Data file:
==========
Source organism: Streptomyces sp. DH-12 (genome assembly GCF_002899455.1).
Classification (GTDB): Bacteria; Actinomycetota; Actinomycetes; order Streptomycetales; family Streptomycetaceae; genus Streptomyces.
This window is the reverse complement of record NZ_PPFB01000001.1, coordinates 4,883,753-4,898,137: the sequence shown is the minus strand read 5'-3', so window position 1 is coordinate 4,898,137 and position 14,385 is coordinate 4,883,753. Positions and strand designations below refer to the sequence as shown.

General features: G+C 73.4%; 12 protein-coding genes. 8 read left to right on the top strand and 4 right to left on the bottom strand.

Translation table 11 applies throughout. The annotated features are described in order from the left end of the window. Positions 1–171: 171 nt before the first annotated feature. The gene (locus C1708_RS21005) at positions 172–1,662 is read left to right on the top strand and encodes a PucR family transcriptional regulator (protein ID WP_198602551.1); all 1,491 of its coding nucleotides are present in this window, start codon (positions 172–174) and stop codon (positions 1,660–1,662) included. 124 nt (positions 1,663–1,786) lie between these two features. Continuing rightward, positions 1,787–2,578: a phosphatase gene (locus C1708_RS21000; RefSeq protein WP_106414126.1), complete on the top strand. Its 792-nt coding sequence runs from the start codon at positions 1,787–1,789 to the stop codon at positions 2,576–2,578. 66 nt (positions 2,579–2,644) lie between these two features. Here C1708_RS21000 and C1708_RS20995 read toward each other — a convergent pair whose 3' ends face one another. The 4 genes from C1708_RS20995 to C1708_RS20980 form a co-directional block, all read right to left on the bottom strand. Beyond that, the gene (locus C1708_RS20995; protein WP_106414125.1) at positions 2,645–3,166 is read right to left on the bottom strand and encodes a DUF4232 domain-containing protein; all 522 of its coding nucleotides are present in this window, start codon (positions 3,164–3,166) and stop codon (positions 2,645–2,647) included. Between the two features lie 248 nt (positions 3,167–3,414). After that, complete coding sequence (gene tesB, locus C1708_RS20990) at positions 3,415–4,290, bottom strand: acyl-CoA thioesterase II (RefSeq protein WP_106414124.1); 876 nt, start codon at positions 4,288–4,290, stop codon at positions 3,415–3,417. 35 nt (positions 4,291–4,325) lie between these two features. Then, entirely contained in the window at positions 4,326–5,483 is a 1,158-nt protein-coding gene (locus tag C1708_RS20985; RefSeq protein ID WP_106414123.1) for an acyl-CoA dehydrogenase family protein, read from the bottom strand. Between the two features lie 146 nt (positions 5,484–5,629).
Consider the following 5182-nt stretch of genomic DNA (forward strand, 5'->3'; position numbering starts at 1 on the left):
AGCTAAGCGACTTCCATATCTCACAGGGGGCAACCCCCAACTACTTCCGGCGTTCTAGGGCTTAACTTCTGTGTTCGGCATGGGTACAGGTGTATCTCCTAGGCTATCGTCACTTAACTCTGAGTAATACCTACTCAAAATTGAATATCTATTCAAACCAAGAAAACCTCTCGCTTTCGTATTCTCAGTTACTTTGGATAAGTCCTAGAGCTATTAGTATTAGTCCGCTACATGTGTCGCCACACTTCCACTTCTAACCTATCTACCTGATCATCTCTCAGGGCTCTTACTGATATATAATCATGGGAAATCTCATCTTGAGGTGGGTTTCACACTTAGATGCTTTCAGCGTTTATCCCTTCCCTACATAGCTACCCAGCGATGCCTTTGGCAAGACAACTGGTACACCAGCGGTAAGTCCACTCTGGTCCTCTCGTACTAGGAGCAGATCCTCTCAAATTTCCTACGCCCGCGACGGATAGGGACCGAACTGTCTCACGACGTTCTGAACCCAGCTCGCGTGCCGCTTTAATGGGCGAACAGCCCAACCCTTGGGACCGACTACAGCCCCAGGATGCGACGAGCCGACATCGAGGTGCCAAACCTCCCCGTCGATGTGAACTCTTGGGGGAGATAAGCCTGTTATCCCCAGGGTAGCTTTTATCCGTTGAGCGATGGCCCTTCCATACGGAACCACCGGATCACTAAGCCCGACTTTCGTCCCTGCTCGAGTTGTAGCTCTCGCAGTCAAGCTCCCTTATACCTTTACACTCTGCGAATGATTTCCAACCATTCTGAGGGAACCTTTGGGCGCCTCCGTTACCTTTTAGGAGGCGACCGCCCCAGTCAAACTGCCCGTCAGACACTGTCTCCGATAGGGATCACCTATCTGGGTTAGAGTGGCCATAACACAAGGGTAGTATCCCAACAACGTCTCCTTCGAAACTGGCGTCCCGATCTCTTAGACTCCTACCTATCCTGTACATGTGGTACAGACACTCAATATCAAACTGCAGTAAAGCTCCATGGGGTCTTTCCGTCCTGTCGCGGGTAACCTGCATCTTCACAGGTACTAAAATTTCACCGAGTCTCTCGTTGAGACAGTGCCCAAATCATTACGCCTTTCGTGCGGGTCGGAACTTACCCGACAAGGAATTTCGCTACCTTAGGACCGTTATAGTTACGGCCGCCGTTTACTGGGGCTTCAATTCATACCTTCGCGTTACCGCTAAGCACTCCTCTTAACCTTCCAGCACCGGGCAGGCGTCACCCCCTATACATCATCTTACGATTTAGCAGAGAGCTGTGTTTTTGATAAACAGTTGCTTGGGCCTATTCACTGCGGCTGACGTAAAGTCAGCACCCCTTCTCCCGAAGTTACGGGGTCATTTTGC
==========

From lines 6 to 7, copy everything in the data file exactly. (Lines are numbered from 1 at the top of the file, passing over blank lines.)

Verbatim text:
Consider the following 5182-nt stretch of genomic DNA (forward strand, 5'->3'; position numbering starts at 1 on the left):
AGCTAAGCGACTTCCATATCTCACAGGGGGCAACCCCCAACTACTTCCGGCGTTCTAGGGCTTAACTTCTGTGTTCGGCATGGGTACAGGTGTATCTCCTAGGCTATCGTCACTTAACTCTGAGTAATACCTACTCAAAATTGAATATCTATTCAAACCAAGAAAACCTCTCGCTTTCGTATTCTCAGTTACTTTGGATAAGTCCTAGAGCTATTAGTATTAGTCCGCTACATGTGTCGCCACACTTCCACTTCTAACCTATCTACCTGATCATCTCTCAGGGCTCTTACTGATATATAATCATGGGAAATCTCATCTTGAGGTGGGTTTCACACTTAGATGCTTTCAGCGTTTATCCCTTCCCTACATAGCTACCCAGCGATGCCTTTGGCAAGACAACTGGTACACCAGCGGTAAGTCCACTCTGGTCCTCTCGTACTAGGAGCAGATCCTCTCAAATTTCCTACGCCCGCGACGGATAGGGACCGAACTGTCTCACGACGTTCTGAACCCAGCTCGCGTGCCGCTTTAATGGGCGAACAGCCCAACCCTTGGGACCGACTACAGCCCCAGGATGCGACGAGCCGACATCGAGGTGCCAAACCTCCCCGTCGATGTGAACTCTTGGGGGAGATAAGCCTGTTATCCCCAGGGTAGCTTTTATCCGTTGAGCGATGGCCCTTCCATACGGAACCACCGGATCACTAAGCCCGACTTTCGTCCCTGCTCGAGTTGTAGCTCTCGCAGTCAAGCTCCCTTATACCTTTACACTCTGCGAATGATTTCCAACCATTCTGAGGGAACCTTTGGGCGCCTCCGTTACCTTTTAGGAGGCGACCGCCCCAGTCAAACTGCCCGTCAGACACTGTCTCCGATAGGGATCACCTATCTGGGTTAGAGTGGCCATAACACAAGGGTAGTATCCCAACAACGTCTCCTTCGAAACTGGCGTCCCGATCTCTTAGACTCCTACCTATCCTGTACATGTGGTACAGACACTCAATATCAAACTGCAGTAAAGCTCCATGGGGTCTTTCCGTCCTGTCGCGGGTAACCTGCATCTTCACAGGTACTAAAATTTCACCGAGTCTCTCGTTGAGACAGTGCCCAAATCATTACGCCTTTCGTGCGGGTCGGAACTTACCCGACAAGGAATTTCGCTACCTTAGGACCGTTATAGTTACGGCCGCCGTTTACTGGGGCTTCAATTCATACCTTCGCGTTACCGCTAAGCACTCCTCTTAACCTTCCAGCACCGGGCAGGCGTCACCCCCTATACATCATCTTACGATTTAGCAGAGAGCTGTGTTTTTGATAAACAGTTGCTTGGGCCTATTCACTGCGGCTGACGTAAAGTCAGCACCCCTTCTCCCGAAGTTACGGGGTCATTTTGC